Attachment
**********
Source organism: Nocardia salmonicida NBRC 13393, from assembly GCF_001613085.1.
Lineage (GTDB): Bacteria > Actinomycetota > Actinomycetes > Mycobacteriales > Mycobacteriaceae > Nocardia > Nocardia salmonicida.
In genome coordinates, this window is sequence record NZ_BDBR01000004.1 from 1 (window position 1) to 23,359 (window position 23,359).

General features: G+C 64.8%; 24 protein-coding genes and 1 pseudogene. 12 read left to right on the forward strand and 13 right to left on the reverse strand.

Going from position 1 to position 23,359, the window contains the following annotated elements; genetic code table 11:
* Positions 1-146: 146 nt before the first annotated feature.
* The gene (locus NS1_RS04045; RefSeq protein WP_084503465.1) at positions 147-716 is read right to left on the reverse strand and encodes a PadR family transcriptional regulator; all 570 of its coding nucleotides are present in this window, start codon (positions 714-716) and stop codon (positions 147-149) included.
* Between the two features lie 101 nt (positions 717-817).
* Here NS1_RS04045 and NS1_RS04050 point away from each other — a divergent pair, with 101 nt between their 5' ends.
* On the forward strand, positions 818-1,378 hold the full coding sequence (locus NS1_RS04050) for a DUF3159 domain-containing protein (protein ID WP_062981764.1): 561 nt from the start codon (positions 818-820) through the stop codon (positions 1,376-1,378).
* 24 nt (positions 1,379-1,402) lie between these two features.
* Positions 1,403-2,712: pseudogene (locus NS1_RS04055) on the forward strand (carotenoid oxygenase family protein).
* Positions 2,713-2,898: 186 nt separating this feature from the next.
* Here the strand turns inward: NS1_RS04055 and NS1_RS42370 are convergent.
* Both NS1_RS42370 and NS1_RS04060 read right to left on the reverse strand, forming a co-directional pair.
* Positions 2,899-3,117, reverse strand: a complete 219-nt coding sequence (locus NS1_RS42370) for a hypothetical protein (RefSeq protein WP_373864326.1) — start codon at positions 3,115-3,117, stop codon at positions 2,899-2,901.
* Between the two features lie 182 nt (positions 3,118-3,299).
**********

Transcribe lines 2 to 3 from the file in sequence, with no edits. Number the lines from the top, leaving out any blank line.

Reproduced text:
Lineage (GTDB): Bacteria > Actinomycetota > Actinomycetes > Mycobacteriales > Mycobacteriaceae > Nocardia > Nocardia salmonicida.
In genome coordinates, this window is sequence record NZ_BDBR01000004.1 from 1 (window position 1) to 23,359 (window position 23,359).